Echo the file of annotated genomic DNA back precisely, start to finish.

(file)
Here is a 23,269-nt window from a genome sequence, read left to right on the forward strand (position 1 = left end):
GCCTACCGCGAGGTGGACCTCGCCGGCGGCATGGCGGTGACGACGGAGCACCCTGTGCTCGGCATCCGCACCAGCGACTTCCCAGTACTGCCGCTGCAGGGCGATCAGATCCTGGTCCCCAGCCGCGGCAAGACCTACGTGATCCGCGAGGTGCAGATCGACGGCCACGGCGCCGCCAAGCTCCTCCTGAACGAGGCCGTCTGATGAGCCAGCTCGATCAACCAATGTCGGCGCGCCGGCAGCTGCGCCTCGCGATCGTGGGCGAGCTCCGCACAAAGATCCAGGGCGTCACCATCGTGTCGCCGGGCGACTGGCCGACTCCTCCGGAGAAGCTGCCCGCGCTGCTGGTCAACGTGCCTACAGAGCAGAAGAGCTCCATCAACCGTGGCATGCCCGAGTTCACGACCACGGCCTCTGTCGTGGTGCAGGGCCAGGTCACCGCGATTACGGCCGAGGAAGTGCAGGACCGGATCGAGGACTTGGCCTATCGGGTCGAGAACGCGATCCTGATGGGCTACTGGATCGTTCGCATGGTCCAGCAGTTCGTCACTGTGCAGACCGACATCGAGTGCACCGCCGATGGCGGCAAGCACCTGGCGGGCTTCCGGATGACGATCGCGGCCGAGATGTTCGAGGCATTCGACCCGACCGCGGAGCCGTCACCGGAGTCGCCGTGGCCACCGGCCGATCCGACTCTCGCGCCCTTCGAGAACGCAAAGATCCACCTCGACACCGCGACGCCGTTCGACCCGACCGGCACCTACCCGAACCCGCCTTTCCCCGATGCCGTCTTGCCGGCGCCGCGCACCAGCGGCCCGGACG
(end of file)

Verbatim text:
Here is a 23,269-nt window from a genome sequence, read left to right on the forward strand (position 1 = left end):
GCCTACCGCGAGGTGGACCTCGCCGGCGGCATGGCGGTGACGACGGAGCACCCTGTGCTCGGCATCCGCACCAGCGACTTCCCAGTACTGCCGCTGCAGGGCGATCAGATCCTGGTCCCCAGCCGCGGCAAGACCTACGTGATCCGCGAGGTGCAGATCGACGGCCACGGCGCCGCCAAGCTCCTCCTGAACGAGGCCGTCTGATGAGCCAGCTCGATCAACCAATGTCGGCGCGCCGGCAGCTGCGCCTCGCGATCGTGGGCGAGCTCCGCACAAAGATCCAGGGCGTCACCATCGTGTCGCCGGGCGACTGGCCGACTCCTCCGGAGAAGCTGCCCGCGCTGCTGGTCAACGTGCCTACAGAGCAGAAGAGCTCCATCAACCGTGGCATGCCCGAGTTCACGACCACGGCCTCTGTCGTGGTGCAGGGCCAGGTCACCGCGATTACGGCCGAGGAAGTGCAGGACCGGATCGAGGACTTGGCCTATCGGGTCGAGAACGCGATCCTGATGGGCTACTGGATCGTTCGCATGGTCCAGCAGTTCGTCACTGTGCAGACCGACATCGAGTGCACCGCCGATGGCGGCAAGCACCTGGCGGGCTTCCGGATGACGATCGCGGCCGAGATGTTCGAGGCATTCGACCCGACCGCGGAGCCGTCACCGGAGTCGCCGTGGCCACCGGCCGATCCGACTCTCGCGCCCTTCGAGAACGCAAAGATCCACCTCGACACCGCGACGCCGTTCGACCCGACCGGCACCTACCCGAACCCGCCTTTCCCCGATGCCGTCTTGCCGGCGCCGCGCACCAGCGGCCCGGACG